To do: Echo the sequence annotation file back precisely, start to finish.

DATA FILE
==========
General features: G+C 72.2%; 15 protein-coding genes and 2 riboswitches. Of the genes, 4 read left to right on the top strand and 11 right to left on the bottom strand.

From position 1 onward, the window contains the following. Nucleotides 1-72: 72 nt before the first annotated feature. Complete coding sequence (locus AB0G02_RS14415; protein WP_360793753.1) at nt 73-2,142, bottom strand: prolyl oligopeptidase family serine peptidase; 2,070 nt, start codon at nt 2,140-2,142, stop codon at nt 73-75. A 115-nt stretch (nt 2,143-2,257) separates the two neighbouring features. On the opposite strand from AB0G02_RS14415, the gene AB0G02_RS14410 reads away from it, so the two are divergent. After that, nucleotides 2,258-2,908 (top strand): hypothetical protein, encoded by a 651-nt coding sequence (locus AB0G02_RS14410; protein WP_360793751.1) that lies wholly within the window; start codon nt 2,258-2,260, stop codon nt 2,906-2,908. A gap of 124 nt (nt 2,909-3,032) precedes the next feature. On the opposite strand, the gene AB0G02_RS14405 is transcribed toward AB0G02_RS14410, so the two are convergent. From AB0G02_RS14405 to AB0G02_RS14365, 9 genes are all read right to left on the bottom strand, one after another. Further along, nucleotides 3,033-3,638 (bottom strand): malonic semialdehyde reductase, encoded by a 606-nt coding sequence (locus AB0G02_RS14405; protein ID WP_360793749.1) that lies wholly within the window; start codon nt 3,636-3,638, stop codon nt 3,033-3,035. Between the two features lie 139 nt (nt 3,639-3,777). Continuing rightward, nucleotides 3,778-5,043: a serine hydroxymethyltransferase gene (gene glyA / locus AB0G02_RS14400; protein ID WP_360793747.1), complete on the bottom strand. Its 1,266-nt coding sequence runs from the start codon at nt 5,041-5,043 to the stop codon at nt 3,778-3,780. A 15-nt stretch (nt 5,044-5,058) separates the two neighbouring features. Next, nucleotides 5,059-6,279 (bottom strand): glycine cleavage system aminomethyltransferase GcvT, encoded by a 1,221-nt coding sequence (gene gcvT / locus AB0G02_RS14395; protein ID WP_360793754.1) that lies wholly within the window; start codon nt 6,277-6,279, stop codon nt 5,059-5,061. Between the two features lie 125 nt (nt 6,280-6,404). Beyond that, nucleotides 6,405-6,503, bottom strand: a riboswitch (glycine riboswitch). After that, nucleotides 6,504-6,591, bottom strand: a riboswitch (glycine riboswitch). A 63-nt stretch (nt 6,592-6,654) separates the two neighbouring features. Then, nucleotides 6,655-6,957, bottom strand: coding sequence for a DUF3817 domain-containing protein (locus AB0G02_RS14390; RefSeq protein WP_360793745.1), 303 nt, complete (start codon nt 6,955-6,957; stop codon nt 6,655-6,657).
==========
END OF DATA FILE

General features: G+C 72.2%; 15 protein-coding genes and 2 riboswitches. Of the genes, 4 read left to right on the top strand and 11 right to left on the bottom strand.

From position 1 onward, the window contains the following. Nucleotides 1-72: 72 nt before the first annotated feature. Complete coding sequence (locus AB0G02_RS14415; protein WP_360793753.1) at nt 73-2,142, bottom strand: prolyl oligopeptidase family serine peptidase; 2,070 nt, start codon at nt 2,140-2,142, stop codon at nt 73-75. A 115-nt stretch (nt 2,143-2,257) separates the two neighbouring features. On the opposite strand from AB0G02_RS14415, the gene AB0G02_RS14410 reads away from it, so the two are divergent. After that, nucleotides 2,258-2,908 (top strand): hypothetical protein, encoded by a 651-nt coding sequence (locus AB0G02_RS14410; protein WP_360793751.1) that lies wholly within the window; start codon nt 2,258-2,260, stop codon nt 2,906-2,908. A gap of 124 nt (nt 2,909-3,032) precedes the next feature. On the opposite strand, the gene AB0G02_RS14405 is transcribed toward AB0G02_RS14410, so the two are convergent. From AB0G02_RS14405 to AB0G02_RS14365, 9 genes are all read right to left on the bottom strand, one after another. Further along, nucleotides 3,033-3,638 (bottom strand): malonic semialdehyde reductase, encoded by a 606-nt coding sequence (locus AB0G02_RS14405; protein ID WP_360793749.1) that lies wholly within the window; start codon nt 3,636-3,638, stop codon nt 3,033-3,035. Between the two features lie 139 nt (nt 3,639-3,777). Continuing rightward, nucleotides 3,778-5,043: a serine hydroxymethyltransferase gene (gene glyA / locus AB0G02_RS14400; protein ID WP_360793747.1), complete on the bottom strand. Its 1,266-nt coding sequence runs from the start codon at nt 5,041-5,043 to the stop codon at nt 3,778-3,780. A 15-nt stretch (nt 5,044-5,058) separates the two neighbouring features. Next, nucleotides 5,059-6,279 (bottom strand): glycine cleavage system aminomethyltransferase GcvT, encoded by a 1,221-nt coding sequence (gene gcvT / locus AB0G02_RS14395; protein ID WP_360793754.1) that lies wholly within the window; start codon nt 6,277-6,279, stop codon nt 5,059-5,061. Between the two features lie 125 nt (nt 6,280-6,404). Beyond that, nucleotides 6,405-6,503, bottom strand: a riboswitch (glycine riboswitch). After that, nucleotides 6,504-6,591, bottom strand: a riboswitch (glycine riboswitch). A 63-nt stretch (nt 6,592-6,654) separates the two neighbouring features. Then, nucleotides 6,655-6,957, bottom strand: coding sequence for a DUF3817 domain-containing protein (locus AB0G02_RS14390; RefSeq protein WP_360793745.1), 303 nt, complete (start codon nt 6,955-6,957; stop codon nt 6,655-6,657).